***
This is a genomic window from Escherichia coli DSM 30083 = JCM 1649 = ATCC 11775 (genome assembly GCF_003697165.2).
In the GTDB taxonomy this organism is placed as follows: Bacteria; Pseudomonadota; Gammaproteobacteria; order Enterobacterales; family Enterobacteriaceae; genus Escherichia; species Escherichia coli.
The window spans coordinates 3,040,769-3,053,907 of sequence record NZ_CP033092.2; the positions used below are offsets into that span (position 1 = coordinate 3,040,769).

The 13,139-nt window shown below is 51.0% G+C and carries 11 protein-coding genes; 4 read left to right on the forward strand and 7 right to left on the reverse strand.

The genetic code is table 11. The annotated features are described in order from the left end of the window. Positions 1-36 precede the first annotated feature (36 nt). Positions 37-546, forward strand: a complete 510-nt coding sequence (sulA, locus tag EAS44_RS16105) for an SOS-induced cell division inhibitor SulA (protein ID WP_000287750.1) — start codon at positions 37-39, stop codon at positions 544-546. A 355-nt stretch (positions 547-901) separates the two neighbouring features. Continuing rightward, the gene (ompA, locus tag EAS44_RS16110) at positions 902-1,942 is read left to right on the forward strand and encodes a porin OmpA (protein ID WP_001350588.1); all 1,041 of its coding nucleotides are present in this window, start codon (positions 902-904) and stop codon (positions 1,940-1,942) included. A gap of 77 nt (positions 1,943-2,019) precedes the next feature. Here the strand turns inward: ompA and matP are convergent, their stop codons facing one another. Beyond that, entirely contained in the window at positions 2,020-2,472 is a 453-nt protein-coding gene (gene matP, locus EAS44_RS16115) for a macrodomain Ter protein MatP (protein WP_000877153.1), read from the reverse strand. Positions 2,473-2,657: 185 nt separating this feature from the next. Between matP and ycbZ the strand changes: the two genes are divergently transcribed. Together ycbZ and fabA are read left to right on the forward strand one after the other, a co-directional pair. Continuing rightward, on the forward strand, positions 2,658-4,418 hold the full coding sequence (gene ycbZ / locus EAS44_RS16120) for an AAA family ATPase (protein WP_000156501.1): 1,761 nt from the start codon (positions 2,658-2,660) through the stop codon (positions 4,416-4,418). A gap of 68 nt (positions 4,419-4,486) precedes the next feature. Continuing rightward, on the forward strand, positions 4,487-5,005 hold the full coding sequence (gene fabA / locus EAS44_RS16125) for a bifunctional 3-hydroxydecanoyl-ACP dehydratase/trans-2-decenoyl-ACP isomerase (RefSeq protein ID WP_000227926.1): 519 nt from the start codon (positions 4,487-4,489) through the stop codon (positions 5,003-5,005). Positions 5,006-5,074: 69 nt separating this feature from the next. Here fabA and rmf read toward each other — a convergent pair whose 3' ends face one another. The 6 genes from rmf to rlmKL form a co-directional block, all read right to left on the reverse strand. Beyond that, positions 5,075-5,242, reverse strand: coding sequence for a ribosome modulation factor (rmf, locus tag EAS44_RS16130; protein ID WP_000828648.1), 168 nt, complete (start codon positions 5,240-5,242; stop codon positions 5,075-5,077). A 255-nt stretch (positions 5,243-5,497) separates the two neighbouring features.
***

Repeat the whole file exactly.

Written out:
This is a genomic window from Escherichia coli DSM 30083 = JCM 1649 = ATCC 11775 (genome assembly GCF_003697165.2).
In the GTDB taxonomy this organism is placed as follows: Bacteria; Pseudomonadota; Gammaproteobacteria; order Enterobacterales; family Enterobacteriaceae; genus Escherichia; species Escherichia coli.
The window spans coordinates 3,040,769-3,053,907 of sequence record NZ_CP033092.2; the positions used below are offsets into that span (position 1 = coordinate 3,040,769).

The 13,139-nt window shown below is 51.0% G+C and carries 11 protein-coding genes; 4 read left to right on the forward strand and 7 right to left on the reverse strand.

The genetic code is table 11. The annotated features are described in order from the left end of the window. Positions 1-36 precede the first annotated feature (36 nt). Positions 37-546, forward strand: a complete 510-nt coding sequence (sulA, locus tag EAS44_RS16105) for an SOS-induced cell division inhibitor SulA (protein ID WP_000287750.1) — start codon at positions 37-39, stop codon at positions 544-546. A 355-nt stretch (positions 547-901) separates the two neighbouring features. Continuing rightward, the gene (ompA, locus tag EAS44_RS16110) at positions 902-1,942 is read left to right on the forward strand and encodes a porin OmpA (protein ID WP_001350588.1); all 1,041 of its coding nucleotides are present in this window, start codon (positions 902-904) and stop codon (positions 1,940-1,942) included. A gap of 77 nt (positions 1,943-2,019) precedes the next feature. Here the strand turns inward: ompA and matP are convergent, their stop codons facing one another. Beyond that, entirely contained in the window at positions 2,020-2,472 is a 453-nt protein-coding gene (gene matP, locus EAS44_RS16115) for a macrodomain Ter protein MatP (protein WP_000877153.1), read from the reverse strand. Positions 2,473-2,657: 185 nt separating this feature from the next. Between matP and ycbZ the strand changes: the two genes are divergently transcribed. Together ycbZ and fabA are read left to right on the forward strand one after the other, a co-directional pair. Continuing rightward, on the forward strand, positions 2,658-4,418 hold the full coding sequence (gene ycbZ / locus EAS44_RS16120) for an AAA family ATPase (protein WP_000156501.1): 1,761 nt from the start codon (positions 2,658-2,660) through the stop codon (positions 4,416-4,418). A gap of 68 nt (positions 4,419-4,486) precedes the next feature. Continuing rightward, on the forward strand, positions 4,487-5,005 hold the full coding sequence (gene fabA / locus EAS44_RS16125) for a bifunctional 3-hydroxydecanoyl-ACP dehydratase/trans-2-decenoyl-ACP isomerase (RefSeq protein ID WP_000227926.1): 519 nt from the start codon (positions 4,487-4,489) through the stop codon (positions 5,003-5,005). Positions 5,006-5,074: 69 nt separating this feature from the next. Here fabA and rmf read toward each other — a convergent pair whose 3' ends face one another. The 6 genes from rmf to rlmKL form a co-directional block, all read right to left on the reverse strand. Beyond that, positions 5,075-5,242, reverse strand: coding sequence for a ribosome modulation factor (rmf, locus tag EAS44_RS16130; protein ID WP_000828648.1), 168 nt, complete (start codon positions 5,240-5,242; stop codon positions 5,075-5,077). A 255-nt stretch (positions 5,243-5,497) separates the two neighbouring features.